You expect the unavoidable ebbs and flows of mental and physical energy. Hills and headwinds will increase difficulty in some places; sunshine and tailwinds will provide a few easy, enjoyable stretches. You're eager to confront exhilaration and trial as fundamental elements of the competition.

You also know about "the wall," that point where you'll be tested nearly beyond your ability. You anticipate that burning muscles and aching lungs will challenge desire and discipline. You expect the urge to give up, to stop and allow the pain to subside. The lure of immediate relief will entice you to cast aside goals and dreams, surrendering the satisfaction of the finish line in return for an end to the struggle.

Then, without any warning, you fall into a hole.

The publicized course didn't mention this complication. You didn't train for it, couldn't see it coming, didn't prepare survival supplies or pack climbing equipment. There's no cell phone reception in the hole.

You try everything you know to escape from the hole on your own, but

Fear of Disapproval

I recently came across an image post on the internet. It was a female's body, in workout gear. And it was accompanied by this statement:

"For Every 'Comment', I'll do 10 sit ups, For Every 'Like', I'll do 5 squats. Go, go, go!"

Furthermore, this post was also followed by a series of emoticons to emphasize its message: three arm curled biceps and one gold trophy.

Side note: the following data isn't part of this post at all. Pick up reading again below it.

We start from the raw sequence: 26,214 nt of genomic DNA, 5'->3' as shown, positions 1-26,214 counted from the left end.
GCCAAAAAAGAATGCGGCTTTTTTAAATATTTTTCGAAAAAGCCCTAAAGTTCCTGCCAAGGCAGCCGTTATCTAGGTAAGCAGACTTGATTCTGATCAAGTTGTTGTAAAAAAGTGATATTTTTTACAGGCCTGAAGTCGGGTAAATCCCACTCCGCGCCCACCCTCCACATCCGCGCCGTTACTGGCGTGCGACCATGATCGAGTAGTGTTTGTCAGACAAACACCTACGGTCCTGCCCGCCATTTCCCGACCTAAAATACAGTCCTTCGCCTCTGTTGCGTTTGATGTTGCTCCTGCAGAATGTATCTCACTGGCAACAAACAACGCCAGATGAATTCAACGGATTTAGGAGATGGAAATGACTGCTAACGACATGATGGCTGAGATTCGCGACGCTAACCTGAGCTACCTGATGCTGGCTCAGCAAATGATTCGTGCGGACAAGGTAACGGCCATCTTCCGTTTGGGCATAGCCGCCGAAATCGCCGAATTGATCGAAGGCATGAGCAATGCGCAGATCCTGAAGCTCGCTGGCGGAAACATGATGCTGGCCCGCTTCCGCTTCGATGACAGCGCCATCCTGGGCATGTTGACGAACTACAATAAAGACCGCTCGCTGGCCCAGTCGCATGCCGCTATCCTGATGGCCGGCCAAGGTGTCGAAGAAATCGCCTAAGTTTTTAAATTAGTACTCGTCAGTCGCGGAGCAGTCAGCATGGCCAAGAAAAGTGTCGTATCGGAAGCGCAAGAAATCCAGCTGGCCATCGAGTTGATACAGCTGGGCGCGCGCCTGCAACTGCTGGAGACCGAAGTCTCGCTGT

(Sigh... Here we go again...)

Exercise, goals, striving for improvement/perfection...This is where I squirm, faced with posts as these.

Indeed, there is much emphasis on fitness in today's culture. There are countless gyms, trainers, exercise equipment, programs, workout clothes and shoes, as well as a variety of athletic activities from which to choose. It's overwhelming.

Yet there's still a rise in eating disorders and in such health issues as

Another's Critique is Not the Final Say

I recently caught a viral video of a turtle repeatedly head butting a cat. The feline, annoyed, swishing its tail, eventually got up and moved. And the turtle was on its way. Is it a lesson in adversity? In persistence? In forging ahead, despite negative feedback?

Other people hold mirrors up to us. And a significant mirror came to me in the form of a critic to my beloved baby, my book, "Thin Enough."

They say we're supposed to embrace the criticism and the ugly truth. Well saying that, doing that and feeling great about it don't necessarily happen all at the same time. But criticism and unpleasant comments still occur, often while we're in the middle of something as challenging as recovery from a compulsion, addiction or disorder.

Mother's Day, Not Measuring Day

What's your reaction to this image? Can you relate? Did you and your mother actually participate in this activity together, treating it as a bonding thing, a game, a competition or a means of "self-improvement?"

Mother's Day. It is devoted to the remembrance and celebration of our mothers, those people who first loved us. And, perhaps, even, in the name of that love, diet and weight measurement were a part of that.

With my mom, I believe it was. She battled with her weight her entire life, certainly as long as I've known her. I discuss it in my book. Years later, I see how it wasn't intentionally done to harm me.